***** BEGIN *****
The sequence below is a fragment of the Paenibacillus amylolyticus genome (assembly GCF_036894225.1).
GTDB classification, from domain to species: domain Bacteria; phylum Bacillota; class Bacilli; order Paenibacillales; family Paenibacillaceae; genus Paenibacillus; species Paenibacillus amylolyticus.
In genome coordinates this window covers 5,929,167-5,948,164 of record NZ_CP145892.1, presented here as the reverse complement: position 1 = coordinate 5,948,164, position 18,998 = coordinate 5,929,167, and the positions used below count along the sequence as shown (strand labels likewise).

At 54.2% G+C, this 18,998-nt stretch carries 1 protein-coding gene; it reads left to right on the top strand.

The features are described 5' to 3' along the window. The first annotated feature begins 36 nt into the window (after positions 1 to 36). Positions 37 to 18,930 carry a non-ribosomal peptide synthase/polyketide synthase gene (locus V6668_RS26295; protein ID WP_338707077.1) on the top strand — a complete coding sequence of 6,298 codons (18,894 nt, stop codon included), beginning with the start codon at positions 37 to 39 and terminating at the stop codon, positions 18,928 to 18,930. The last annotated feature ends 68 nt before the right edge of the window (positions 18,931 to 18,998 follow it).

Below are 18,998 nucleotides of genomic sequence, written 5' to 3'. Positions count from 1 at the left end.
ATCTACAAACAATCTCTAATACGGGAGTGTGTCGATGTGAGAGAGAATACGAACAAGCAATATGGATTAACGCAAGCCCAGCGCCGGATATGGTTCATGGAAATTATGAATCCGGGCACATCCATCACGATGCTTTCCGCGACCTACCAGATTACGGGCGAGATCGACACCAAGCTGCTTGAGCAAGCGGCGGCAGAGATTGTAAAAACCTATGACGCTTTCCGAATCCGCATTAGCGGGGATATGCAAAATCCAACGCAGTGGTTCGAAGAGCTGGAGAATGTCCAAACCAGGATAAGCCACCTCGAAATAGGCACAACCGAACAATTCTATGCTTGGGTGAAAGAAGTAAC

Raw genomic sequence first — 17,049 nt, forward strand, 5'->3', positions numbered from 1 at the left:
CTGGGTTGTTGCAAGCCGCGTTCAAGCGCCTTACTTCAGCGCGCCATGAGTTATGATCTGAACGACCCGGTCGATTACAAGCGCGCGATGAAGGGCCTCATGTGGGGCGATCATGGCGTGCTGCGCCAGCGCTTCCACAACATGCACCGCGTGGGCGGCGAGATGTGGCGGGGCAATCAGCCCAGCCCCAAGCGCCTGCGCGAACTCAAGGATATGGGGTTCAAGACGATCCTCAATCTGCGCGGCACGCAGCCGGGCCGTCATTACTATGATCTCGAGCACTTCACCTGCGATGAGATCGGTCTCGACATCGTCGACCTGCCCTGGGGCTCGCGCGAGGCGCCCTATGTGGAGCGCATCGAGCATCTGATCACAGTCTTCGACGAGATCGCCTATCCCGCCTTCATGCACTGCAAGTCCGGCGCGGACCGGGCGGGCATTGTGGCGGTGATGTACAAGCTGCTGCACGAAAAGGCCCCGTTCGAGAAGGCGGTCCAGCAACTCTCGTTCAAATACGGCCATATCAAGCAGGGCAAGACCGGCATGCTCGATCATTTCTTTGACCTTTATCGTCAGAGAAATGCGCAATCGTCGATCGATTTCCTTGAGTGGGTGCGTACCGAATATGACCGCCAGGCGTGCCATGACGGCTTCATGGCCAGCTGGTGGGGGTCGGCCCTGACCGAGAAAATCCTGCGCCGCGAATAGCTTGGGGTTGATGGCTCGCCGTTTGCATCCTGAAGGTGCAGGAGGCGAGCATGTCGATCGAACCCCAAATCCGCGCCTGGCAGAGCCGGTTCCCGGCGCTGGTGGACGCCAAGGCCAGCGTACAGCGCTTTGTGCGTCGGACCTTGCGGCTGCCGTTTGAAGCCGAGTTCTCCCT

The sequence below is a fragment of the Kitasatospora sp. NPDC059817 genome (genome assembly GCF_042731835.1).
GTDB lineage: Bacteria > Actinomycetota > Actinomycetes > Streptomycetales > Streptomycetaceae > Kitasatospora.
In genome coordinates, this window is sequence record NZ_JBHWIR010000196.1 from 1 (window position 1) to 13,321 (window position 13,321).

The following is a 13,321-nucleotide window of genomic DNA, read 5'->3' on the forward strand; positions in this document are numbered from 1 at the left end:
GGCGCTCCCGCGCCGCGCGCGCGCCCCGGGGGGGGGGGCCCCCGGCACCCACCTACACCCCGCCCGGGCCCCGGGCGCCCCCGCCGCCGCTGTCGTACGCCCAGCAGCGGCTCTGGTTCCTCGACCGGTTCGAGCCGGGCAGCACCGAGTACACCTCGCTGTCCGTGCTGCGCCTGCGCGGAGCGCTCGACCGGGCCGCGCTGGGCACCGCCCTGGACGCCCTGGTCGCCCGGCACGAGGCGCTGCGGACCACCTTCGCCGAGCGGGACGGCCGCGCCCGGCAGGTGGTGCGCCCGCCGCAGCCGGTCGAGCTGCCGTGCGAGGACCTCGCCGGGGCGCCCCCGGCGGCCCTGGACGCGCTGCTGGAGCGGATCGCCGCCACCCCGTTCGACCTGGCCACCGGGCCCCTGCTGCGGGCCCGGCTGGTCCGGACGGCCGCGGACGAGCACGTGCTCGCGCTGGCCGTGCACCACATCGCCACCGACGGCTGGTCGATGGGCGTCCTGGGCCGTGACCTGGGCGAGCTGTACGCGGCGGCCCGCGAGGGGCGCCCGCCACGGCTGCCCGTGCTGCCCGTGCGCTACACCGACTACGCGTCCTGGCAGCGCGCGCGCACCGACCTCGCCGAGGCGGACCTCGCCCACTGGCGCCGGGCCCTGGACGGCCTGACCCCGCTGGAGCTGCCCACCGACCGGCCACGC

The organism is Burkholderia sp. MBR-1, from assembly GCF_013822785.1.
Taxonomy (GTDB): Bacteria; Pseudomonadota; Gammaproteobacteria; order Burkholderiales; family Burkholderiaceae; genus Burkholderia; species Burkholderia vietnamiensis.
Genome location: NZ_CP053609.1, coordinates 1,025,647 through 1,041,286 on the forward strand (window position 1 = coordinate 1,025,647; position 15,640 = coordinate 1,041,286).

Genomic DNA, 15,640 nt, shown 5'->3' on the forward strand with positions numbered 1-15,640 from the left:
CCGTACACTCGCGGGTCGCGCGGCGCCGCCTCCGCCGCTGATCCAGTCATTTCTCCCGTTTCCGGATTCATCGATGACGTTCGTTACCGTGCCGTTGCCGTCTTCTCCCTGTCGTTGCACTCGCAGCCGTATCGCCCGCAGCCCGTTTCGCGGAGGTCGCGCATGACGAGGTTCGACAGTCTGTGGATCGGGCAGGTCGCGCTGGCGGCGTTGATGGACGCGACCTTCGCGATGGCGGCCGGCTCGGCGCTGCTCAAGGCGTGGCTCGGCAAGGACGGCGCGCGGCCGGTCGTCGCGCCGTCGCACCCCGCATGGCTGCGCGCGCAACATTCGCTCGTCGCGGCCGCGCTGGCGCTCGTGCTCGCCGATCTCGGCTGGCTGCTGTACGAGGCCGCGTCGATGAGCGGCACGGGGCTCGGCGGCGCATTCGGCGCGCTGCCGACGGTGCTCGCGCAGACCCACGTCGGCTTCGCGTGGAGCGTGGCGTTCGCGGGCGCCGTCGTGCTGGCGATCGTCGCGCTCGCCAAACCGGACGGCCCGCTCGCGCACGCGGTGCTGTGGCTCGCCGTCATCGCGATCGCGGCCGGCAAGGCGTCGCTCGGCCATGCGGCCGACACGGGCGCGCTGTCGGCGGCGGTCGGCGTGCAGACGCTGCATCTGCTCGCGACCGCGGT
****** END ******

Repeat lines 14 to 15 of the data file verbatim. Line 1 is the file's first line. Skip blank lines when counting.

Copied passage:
GGCGCTCCCGCGCCGCGCGCGCGCCCCGGGGGGGGGGGCCCCCGGCACCCACCTACACCCCGCCCGGGCCCCGGGCGCCCCCGCCGCCGCTGTCGTACGCCCAGCAGCGGCTCTGGTTCCTCGACCGGTTCGAGCCGGGCAGCACCGAGTACACCTCGCTGTCCGTGCTGCGCCTGCGCGGAGCGCTCGACCGGGCCGCGCTGGGCACCGCCCTGGACGCCCTGGTCGCCCGGCACGAGGCGCTGCGGACCACCTTCGCCGAGCGGGACGGCCGCGCCCGGCAGGTGGTGCGCCCGCCGCAGCCGGTCGAGCTGCCGTGCGAGGACCTCGCCGGGGCGCCCCCGGCGGCCCTGGACGCGCTGCTGGAGCGGATCGCCGCCACCCCGTTCGACCTGGCCACCGGGCCCCTGCTGCGGGCCCGGCTGGTCCGGACGGCCGCGGACGAGCACGTGCTCGCGCTGGCCGTGCACCACATCGCCACCGACGGCTGGTCGATGGGCGTCCTGGGCCGTGACCTGGGCGAGCTGTACGCGGCGGCCCGCGAGGGGCGCCCGCCACGGCTGCCCGTGCTGCCCGTGCGCTACACCGACTACGCGTCCTGGCAGCGCGCGCGCACCGACCTCGCCGAGGCGGACCTCGCCCACTGGCGCCGGGCCCTGGACGGCCTGACCCCGCTGGAGCTGCCCACCGACCGGCCACGC

The organism is Burkholderia sp. MBR-1, from assembly GCF_013822785.1.